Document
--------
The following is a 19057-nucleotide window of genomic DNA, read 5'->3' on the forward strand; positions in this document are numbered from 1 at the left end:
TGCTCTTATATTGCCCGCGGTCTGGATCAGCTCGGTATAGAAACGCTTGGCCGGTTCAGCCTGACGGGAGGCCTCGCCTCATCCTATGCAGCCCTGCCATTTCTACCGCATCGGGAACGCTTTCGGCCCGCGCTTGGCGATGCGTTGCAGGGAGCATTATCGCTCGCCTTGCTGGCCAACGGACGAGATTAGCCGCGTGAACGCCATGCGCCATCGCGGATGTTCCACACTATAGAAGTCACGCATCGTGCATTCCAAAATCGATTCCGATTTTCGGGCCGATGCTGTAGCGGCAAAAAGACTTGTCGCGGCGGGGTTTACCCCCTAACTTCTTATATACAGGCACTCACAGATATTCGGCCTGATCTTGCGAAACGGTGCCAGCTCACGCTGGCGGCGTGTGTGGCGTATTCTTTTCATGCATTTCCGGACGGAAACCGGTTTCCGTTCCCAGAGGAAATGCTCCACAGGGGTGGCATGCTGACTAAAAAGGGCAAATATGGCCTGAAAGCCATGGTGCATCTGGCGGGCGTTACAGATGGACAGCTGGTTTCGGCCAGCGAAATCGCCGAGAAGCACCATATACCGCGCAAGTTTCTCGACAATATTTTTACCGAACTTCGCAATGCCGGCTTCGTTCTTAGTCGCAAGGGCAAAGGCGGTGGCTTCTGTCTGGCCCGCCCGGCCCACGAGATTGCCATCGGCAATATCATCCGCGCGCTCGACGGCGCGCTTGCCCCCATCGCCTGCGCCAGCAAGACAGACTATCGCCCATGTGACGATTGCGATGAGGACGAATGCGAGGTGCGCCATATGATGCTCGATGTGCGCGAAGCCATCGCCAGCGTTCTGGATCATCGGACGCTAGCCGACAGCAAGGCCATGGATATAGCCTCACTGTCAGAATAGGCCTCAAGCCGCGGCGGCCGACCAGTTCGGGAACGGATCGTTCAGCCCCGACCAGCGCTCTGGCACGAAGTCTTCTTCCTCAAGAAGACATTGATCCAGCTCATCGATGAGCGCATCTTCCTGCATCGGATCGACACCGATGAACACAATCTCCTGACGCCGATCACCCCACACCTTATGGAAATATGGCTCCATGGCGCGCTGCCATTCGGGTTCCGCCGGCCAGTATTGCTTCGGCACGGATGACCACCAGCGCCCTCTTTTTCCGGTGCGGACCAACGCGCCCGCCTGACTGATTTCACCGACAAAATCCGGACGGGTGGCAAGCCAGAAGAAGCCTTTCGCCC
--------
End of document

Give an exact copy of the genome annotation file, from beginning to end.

The following is a 19057-nucleotide window of genomic DNA, read 5'->3' on the forward strand; positions in this document are numbered from 1 at the left end:
TGCTCTTATATTGCCCGCGGTCTGGATCAGCTCGGTATAGAAACGCTTGGCCGGTTCAGCCTGACGGGAGGCCTCGCCTCATCCTATGCAGCCCTGCCATTTCTACCGCATCGGGAACGCTTTCGGCCCGCGCTTGGCGATGCGTTGCAGGGAGCATTATCGCTCGCCTTGCTGGCCAACGGACGAGATTAGCCGCGTGAACGCCATGCGCCATCGCGGATGTTCCACACTATAGAAGTCACGCATCGTGCATTCCAAAATCGATTCCGATTTTCGGGCCGATGCTGTAGCGGCAAAAAGACTTGTCGCGGCGGGGTTTACCCCCTAACTTCTTATATACAGGCACTCACAGATATTCGGCCTGATCTTGCGAAACGGTGCCAGCTCACGCTGGCGGCGTGTGTGGCGTATTCTTTTCATGCATTTCCGGACGGAAACCGGTTTCCGTTCCCAGAGGAAATGCTCCACAGGGGTGGCATGCTGACTAAAAAGGGCAAATATGGCCTGAAAGCCATGGTGCATCTGGCGGGCGTTACAGATGGACAGCTGGTTTCGGCCAGCGAAATCGCCGAGAAGCACCATATACCGCGCAAGTTTCTCGACAATATTTTTACCGAACTTCGCAATGCCGGCTTCGTTCTTAGTCGCAAGGGCAAAGGCGGTGGCTTCTGTCTGGCCCGCCCGGCCCACGAGATTGCCATCGGCAATATCATCCGCGCGCTCGACGGCGCGCTTGCCCCCATCGCCTGCGCCAGCAAGACAGACTATCGCCCATGTGACGATTGCGATGAGGACGAATGCGAGGTGCGCCATATGATGCTCGATGTGCGCGAAGCCATCGCCAGCGTTCTGGATCATCGGACGCTAGCCGACAGCAAGGCCATGGATATAGCCTCACTGTCAGAATAGGCCTCAAGCCGCGGCGGCCGACCAGTTCGGGAACGGATCGTTCAGCCCCGACCAGCGCTCTGGCACGAAGTCTTCTTCCTCAAGAAGACATTGATCCAGCTCATCGATGAGCGCATCTTCCTGCATCGGATCGACACCGATGAACACAATCTCCTGACGCCGATCACCCCACACCTTATGGAAATATGGCTCCATGGCGCGCTGCCATTCGGGTTCCGCCGGCCAGTATTGCTTCGGCACGGATGACCACCAGCGCCCTCTTTTTCCGGTGCGGACCAACGCGCCCGCCTGACTGATTTCACCGACAAAATCCGGACGGGTGGCAAGCCAGAAGAAGCCTTTCGCCC